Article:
The City scribblers were due to be flown out to a luxury Princess hotel in Phoenix, Arizona, with other Princess hotels in the Caribbean also pencilled in. Analysts were packing the sun-tan oil as they eyed Princess's roster of hotels in Bermuda, Barbados and Acapulco.
But for now - no float, no freebie. Instead of frolicking in the sun- kissed surf it looks like the scribblers will have to make do with Match of the Day and a take-away.
It is an open secret that Granada is interested in buying Yorkshire- Tyne Tees. How interesting, then, that Duncan Lewis, Granada Media Group's chief executive, together with the company's chief operating officer, Steve Morrison, and colleagues, should gather in Leeds for a strategy session.
Leeds is squarely in the Yorkshire-Tyne Tees heartland. Strangely, the Granada team eschewed the local Granada-owned Forte hotel, the Queens, in favour of a rival, Halleys.
According to people close to Mr Lewis, Halleys was the only hotel they could find at short notice within striking distance of the Manchester headquarters of Granada.
The group was spotted ogling the Yorkshire head office whilst driving their Jaguar, no doubt sizing up their prey.
What they did not know is that Halleys is home from home four days a week for Bruce Gyngell, managing director of Yorkshire-Tyne Tees, who said he enjoyed rifling through the flip charts in the hotel dustbin that night.
The economics team at HSBC, headed by Roger "Inflation is Dead" Bootle, and that of James Capel, headed by Keith "Nice" Skeoch, was merged into one unit this spring.
According to insiders, the experiment has failed, and the HSBC and Capel teams are being demerged.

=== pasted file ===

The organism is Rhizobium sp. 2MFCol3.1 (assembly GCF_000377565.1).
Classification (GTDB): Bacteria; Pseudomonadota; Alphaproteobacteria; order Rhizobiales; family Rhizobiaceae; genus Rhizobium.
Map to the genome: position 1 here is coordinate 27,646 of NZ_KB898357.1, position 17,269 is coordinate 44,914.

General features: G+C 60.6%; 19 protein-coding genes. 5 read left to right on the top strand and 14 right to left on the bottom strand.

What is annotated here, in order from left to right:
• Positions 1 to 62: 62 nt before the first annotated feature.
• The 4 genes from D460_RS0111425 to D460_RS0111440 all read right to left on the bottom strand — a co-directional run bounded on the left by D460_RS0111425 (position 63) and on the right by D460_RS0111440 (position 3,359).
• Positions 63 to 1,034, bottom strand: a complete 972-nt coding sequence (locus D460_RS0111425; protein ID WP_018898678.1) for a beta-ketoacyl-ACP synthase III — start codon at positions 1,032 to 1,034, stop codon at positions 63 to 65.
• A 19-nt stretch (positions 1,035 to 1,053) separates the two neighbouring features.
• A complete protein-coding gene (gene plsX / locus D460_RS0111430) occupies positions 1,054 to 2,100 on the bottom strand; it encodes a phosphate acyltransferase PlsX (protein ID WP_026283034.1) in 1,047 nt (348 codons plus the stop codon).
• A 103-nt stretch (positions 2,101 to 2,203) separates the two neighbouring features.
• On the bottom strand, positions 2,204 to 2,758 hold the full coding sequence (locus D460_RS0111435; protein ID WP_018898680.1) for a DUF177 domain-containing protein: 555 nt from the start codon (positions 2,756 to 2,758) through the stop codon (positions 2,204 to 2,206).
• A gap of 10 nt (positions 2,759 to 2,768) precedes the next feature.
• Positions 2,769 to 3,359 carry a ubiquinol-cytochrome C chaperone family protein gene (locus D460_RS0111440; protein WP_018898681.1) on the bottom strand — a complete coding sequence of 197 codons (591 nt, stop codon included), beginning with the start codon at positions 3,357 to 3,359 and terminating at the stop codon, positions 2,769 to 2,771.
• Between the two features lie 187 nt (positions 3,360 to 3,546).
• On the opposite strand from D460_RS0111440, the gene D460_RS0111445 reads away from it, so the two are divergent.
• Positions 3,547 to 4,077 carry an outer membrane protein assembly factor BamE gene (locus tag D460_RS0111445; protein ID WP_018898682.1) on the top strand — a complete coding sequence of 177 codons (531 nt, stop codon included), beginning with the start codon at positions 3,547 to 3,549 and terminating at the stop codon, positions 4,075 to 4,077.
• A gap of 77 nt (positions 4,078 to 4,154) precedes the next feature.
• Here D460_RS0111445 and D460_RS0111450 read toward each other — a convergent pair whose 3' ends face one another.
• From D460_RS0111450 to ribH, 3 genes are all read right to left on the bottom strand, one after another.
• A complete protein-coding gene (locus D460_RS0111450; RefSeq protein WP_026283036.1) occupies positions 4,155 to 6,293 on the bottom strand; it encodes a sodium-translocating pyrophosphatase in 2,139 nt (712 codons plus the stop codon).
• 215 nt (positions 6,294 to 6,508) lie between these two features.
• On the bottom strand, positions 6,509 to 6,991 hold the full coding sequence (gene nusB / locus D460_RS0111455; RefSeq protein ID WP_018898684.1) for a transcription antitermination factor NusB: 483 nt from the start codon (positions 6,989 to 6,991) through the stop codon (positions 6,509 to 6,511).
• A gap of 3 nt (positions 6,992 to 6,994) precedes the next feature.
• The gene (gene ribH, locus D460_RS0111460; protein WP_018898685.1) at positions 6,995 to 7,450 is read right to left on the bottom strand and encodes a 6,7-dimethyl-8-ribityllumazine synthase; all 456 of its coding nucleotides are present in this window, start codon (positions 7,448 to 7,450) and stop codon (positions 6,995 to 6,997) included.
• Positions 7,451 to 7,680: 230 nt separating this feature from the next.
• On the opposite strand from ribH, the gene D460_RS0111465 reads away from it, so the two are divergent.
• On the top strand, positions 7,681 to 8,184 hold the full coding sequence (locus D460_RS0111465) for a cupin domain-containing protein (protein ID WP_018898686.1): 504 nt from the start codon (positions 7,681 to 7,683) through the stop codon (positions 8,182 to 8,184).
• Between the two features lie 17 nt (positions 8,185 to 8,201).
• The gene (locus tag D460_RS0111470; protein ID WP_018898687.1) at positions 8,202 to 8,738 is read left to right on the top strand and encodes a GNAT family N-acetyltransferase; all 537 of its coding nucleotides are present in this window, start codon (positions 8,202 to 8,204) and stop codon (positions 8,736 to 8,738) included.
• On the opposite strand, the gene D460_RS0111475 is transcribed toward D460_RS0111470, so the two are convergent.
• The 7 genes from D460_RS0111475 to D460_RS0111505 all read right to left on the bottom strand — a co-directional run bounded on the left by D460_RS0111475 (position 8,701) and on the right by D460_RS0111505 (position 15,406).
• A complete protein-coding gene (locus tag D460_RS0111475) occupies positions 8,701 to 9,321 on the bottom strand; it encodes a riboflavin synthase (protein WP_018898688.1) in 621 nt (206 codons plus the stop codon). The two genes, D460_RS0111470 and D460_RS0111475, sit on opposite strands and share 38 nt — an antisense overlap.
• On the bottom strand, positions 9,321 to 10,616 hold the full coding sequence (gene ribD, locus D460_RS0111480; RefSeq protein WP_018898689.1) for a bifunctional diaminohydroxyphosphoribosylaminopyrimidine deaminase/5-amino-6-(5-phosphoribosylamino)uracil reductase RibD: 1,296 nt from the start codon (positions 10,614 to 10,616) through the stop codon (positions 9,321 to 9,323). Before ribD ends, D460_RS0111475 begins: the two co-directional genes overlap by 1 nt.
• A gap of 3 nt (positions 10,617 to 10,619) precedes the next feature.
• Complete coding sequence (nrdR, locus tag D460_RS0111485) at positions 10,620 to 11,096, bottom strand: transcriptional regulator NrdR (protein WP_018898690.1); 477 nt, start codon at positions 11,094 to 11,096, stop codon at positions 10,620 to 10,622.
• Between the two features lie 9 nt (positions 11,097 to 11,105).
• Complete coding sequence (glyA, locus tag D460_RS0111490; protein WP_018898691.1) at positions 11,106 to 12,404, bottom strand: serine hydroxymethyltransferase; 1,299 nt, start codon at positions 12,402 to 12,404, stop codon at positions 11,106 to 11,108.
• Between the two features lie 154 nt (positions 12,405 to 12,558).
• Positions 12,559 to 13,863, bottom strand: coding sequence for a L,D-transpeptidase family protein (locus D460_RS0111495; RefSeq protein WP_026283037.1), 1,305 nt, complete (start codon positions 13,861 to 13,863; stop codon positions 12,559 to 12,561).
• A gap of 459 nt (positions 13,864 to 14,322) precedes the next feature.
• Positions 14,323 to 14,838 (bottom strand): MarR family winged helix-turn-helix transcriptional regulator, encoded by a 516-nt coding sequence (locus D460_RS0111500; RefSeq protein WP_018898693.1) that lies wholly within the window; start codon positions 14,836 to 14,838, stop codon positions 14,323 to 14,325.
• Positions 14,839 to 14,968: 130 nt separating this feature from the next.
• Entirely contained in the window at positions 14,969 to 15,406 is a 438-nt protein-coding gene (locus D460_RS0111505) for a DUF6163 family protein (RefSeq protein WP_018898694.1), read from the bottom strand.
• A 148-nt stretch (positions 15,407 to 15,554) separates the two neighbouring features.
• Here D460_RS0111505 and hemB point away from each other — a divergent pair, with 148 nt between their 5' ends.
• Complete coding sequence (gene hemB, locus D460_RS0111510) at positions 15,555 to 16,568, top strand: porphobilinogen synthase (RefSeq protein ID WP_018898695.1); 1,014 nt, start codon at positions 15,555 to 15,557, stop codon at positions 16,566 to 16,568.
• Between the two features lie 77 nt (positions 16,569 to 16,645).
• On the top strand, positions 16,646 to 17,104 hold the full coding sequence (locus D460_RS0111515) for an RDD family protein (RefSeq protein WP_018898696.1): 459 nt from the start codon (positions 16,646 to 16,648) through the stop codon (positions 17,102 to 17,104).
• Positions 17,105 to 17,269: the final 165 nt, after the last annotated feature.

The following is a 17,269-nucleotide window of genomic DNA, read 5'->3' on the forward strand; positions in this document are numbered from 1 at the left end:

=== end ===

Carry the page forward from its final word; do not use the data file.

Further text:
According to the bank, they were never merged in the first place. How puzzling.
The word amongst economics soothsayers is that the two teams simply couldn't work together. For example, in contrast to Bootle's oft-trumpeted belief that UK inflation is a thing of the past, Skeoch's team was much more sceptical.
You will be reassured to know that Dr Martin Read, chief executive of computer consultants Logica, and his colleagues are keeping their eyes peeled on Britain's potato crop.
Logica has launched a "spuds in space" project, which will use satellites to monitor UK farmers' production of potatoes for the Potato Marketing Board. The board needs to know that farmers are not fiddling the number of spuds they claim they are growing when it calculates the levies it will charge them.
BPB Industries is the British plasterboard maker headed by a Frenchman, Jean-Pierre Cuny, which is expanding its German operations, which are run by a Dane. This week BPB opened the biggest and most modern plasterboard factory in Europe.
The pounds 53m plant outside Berlin ran into technical problems as it was being shown off to journalists. A paper reel supplying plasterboard liner snapped, resulting in 15 minutes of downtime.
"These things happen from time to time," an embarrassed executive of BPB's German subsidiary explained. "It's what gives managers grey hairs."
Peter Harrison, chief executive of Molins, is determined his company should be remembered for more than cigarette rolling machinery. For those of you new to the story, Mr Harrison is spearheading the introduction of tetrahedral tea bags.
Forget round bags, let alone square ones. The future is tetrahedral. Giant models have been exhibited in fields in Cornwall. Now the real bags are on shop shelves, full of Brooke Bond tea leaves. Mr Morrison is proud that one of the largest consumers is Molins' own head office. So, will this revolutionise the drinking habits of the Great British public? Mr Harrison responds: "What we can say is, we use the tea bags in our office and they do make a good cup of tea. And a lot quicker too."